Theatre in Wales

The latest theatre, dance and performance news

The WACAS awards     

The Burton and Taylor On-screen Romance Award
George Clooney and Catherine Zeta Jones in Intolerable Cruelty. Now please don't accuse me of picking a token CZJ just because it's the law to have her in newspaper pages even if she cuts her fringe - and I'm not being ironic there. But there was real chemistry between the pair. They really looked like they were enjoying themselves in the movie. And ok, it doesn't hurt that she's Wales' most famous export since Sir Anthony Hopkins took up US citizenship.

Best Plays in Wales Award
Indian Country, written by Meic Povey for Sgript Cymru, was the most interesting new play but let down by the direction. Charles Way's adaptation for The Borrowers for the Sherman was the best adaptation, intelligent and accessible, and a very good production. Full Circle was the most moving show, a production for and about people with learning disabilities written by Glenys Evans for Hijinx. Peeling from Graeae, while not Welsh, was a stunning show from a Welsh-based writer Kaite O'Reilly.

The Were They Really Plays Award
You couldn't call them plays but memorably different were Acqua Impura from U-Man Zoo which involved the audience sitting as dinner guests round a large water-filled table and choosing storylines from a three-course menu. Forget It by Sioned Huws had the audience wandering round a large TV screen to watch a remote performance that was also webcast. So you never were really sure if anything was quite what it seemed. And nobody could forget I Can't Stand Up For Falling Down, Earthfall's distinctive mix of dance, performance and live music that had a theatre version and a site-specific extravaganza.

The Concert Highlight Award
Fans got two greats for the price of one when Rolling Stones guitarist Ronnie Wood joined the Stereophonics on stage at London's Earl Court earlier this month. He stepped out with Kelly Jones and co. to play Handbags and Gladrags, Step On My Old Size Nines and a cover of The Beatles' Don't Let Me Down, not an anthem the band's former drummer Stuart Cable will be singing now.

Actor Who Should Have Stayed in Bed Award
This one has got to go to Ben Affleck in Gigli. Easily the worst performance of the year, this portrayal of a charmless, bigoted lunk-head almost works - until you realise he's meant to be utterly delightful. A no-go for J-Lo's paramour.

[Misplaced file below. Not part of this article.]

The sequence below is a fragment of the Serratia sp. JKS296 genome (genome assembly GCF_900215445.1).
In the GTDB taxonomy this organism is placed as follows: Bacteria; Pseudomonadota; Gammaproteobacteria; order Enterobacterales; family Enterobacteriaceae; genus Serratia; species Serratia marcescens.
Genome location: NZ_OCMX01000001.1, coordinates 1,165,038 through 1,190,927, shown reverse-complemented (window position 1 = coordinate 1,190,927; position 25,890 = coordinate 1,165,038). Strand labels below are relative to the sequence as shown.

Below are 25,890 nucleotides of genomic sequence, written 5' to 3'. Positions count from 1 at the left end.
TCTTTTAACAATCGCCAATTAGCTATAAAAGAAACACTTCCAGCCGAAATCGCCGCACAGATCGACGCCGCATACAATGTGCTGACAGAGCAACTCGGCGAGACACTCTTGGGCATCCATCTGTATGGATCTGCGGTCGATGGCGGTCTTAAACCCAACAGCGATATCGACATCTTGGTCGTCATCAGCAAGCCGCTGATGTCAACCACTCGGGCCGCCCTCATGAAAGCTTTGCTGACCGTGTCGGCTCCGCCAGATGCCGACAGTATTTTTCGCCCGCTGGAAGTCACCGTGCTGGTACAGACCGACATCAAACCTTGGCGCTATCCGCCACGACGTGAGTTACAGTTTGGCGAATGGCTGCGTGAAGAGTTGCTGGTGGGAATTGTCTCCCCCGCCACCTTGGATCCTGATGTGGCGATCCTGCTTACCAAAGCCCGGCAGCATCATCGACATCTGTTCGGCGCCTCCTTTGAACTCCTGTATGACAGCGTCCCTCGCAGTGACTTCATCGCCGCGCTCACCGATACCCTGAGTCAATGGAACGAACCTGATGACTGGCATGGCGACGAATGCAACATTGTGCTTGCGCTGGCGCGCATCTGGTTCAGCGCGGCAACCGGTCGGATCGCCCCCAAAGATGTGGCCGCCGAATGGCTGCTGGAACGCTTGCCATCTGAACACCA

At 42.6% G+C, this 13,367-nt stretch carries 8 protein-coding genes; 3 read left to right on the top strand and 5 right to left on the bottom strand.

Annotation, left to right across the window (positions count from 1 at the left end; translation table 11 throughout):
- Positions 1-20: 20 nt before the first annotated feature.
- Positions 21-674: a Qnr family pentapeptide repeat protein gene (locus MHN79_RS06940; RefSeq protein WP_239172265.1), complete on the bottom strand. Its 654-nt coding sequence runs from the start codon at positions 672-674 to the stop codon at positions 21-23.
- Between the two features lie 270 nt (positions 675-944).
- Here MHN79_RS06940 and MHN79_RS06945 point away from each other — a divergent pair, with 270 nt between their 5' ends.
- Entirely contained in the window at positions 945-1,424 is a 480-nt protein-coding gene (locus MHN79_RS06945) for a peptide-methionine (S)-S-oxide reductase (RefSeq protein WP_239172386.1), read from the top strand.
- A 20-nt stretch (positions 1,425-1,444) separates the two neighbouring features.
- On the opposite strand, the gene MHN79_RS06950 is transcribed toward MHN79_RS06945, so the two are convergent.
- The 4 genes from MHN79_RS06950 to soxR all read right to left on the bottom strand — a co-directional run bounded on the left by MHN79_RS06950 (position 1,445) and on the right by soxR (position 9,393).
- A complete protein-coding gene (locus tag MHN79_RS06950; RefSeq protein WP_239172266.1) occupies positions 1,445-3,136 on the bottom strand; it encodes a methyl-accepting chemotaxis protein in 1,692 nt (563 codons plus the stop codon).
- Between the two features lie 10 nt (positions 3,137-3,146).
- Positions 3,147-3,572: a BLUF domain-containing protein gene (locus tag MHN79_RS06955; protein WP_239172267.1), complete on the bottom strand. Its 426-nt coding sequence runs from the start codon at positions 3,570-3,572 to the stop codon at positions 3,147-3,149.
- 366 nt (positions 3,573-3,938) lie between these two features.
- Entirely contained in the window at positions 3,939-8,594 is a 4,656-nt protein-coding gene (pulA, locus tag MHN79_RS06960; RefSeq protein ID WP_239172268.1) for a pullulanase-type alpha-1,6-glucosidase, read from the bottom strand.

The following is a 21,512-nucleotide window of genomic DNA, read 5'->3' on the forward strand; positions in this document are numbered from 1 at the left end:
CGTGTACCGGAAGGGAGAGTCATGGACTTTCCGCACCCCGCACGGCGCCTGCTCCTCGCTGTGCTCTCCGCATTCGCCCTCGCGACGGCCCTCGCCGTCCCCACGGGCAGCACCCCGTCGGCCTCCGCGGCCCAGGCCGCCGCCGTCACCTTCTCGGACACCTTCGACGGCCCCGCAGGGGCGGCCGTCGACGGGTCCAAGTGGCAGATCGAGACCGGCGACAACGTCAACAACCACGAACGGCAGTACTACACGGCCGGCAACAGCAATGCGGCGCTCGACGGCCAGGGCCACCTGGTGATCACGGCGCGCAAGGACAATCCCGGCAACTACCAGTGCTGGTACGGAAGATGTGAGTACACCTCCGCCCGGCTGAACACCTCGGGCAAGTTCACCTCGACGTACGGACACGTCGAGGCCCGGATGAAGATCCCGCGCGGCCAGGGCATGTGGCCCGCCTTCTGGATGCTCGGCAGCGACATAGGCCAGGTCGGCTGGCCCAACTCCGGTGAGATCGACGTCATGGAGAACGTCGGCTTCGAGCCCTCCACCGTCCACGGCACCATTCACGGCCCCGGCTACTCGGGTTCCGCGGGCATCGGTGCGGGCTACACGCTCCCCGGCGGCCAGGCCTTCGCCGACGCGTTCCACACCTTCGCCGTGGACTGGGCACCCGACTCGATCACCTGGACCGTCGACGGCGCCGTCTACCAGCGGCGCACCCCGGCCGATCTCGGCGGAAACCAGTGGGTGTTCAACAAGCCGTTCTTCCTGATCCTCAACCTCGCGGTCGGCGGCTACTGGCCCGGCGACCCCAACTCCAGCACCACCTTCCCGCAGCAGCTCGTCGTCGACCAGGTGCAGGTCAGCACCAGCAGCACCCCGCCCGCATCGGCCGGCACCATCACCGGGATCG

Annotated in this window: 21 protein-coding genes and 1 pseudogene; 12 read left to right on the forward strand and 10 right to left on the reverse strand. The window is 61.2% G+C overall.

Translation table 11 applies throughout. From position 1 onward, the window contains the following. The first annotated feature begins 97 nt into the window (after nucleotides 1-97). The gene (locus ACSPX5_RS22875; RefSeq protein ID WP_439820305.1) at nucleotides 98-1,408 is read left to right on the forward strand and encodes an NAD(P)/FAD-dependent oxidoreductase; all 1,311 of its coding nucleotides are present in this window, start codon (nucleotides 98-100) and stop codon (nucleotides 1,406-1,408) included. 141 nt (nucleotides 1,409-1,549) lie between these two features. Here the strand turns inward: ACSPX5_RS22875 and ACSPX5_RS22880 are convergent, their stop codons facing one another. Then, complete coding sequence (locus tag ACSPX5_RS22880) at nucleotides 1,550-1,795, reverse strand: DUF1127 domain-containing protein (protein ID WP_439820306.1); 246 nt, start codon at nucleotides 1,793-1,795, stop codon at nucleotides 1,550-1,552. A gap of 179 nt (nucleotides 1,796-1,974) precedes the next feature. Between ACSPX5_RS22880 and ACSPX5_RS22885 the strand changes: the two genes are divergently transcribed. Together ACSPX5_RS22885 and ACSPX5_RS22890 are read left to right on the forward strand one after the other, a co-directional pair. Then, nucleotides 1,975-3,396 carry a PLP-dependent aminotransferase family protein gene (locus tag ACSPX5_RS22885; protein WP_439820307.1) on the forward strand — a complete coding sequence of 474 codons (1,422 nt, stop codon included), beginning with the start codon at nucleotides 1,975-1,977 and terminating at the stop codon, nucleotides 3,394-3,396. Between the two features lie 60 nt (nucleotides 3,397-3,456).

Most Annoying Actress Award
Stand up and be counted Renee Zellweger for your performance in Cold Mountain. Someone told her to make her Deep South backwoods drifter as wacky and obnoxious as possible - and it worked. It's all "look at me, look at me, I'm such a crazy redneck!" She might have been nominated for a Golden Globe for her role, but we'd rather see her eating Bridget Jones' pies. She accepts less annoying roles when she's chubbier.

Most Authentic Storyline Award
Most Hijinx shows have a truth and an honesty that is quite heart-stopping and Full Circle was one story. Shame about the company's Buffalo Bill though, which was one of the turkeys of the year. And we simply must give a nod in the direction of Face the Wall, Charged Theatre's debut, a sharp, affecting and chilling adult drama about child murder.

The Diva Award
Need you ask? It's Jennifer Lopez for having the nerve to bore us all senseless about the plans for her wedding to Ben Affleck. She then "postponed" it, blaming it on too much media attention. Yeah, right.

The You've Got to be Kidding Plot Award
It could have been the one worthwhile comment on the lies and deceits and general awfulness of our political life this past year, but Tony and Desmond by Echo Theatre was a heavy-handed allegory about our own dear Tony Blair and his overseas adventures. It was translated into the story of a nutty bullying charmer and his girlfriend (us, the seduced public) and the fireworks party he organises for her. But certain website critics still missed the plot. Maybe this award should go to you lot then.

The Where Are They Now Award
Here's a few questions for David Sneddon, the first winner of Fame Academy. Have you been sacked by your record label? Been thrown out of your million pound flat? Came to the realisation that you're better on keyboards than fronting a band? Have you stopped Living The Lie? Answers on a postcard please.

The Got to Win an Oscar Award
Hollywood has to take notice of Sean Penn's performance in Mystic River. His portrayal of an ordinary working-class man trying to come to terms with his daughter's murder is heart-breaking. And watch out for The Lord of the Rings, The Return of the King.

The No Love Lost Award
The gold medal goes to the Stereophonics. Supposedly mates from really young, two of the members sacked drummer Stuart Cable because of problems over "commitment" - but without informing him. Stuart is now apparently taking legal action while singer Kelly Jones is going about saying, "We'll always be mates." Got to wonder if any of them sent any Christmas cards to each other.